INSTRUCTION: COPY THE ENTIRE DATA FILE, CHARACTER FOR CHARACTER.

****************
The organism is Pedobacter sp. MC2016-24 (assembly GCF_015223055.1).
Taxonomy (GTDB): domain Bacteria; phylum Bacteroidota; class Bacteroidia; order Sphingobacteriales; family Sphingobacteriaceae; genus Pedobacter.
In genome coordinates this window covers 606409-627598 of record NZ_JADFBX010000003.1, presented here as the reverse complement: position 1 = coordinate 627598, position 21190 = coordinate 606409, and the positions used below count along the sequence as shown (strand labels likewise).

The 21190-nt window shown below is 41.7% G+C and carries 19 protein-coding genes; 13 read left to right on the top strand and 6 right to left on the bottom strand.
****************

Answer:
The organism is Pedobacter sp. MC2016-24 (assembly GCF_015223055.1).
Taxonomy (GTDB): domain Bacteria; phylum Bacteroidota; class Bacteroidia; order Sphingobacteriales; family Sphingobacteriaceae; genus Pedobacter.
In genome coordinates this window covers 606409-627598 of record NZ_JADFBX010000003.1, presented here as the reverse complement: position 1 = coordinate 627598, position 21190 = coordinate 606409, and the positions used below count along the sequence as shown (strand labels likewise).

The 21190-nt window shown below is 41.7% G+C and carries 19 protein-coding genes; 13 read left to right on the top strand and 6 right to left on the bottom strand.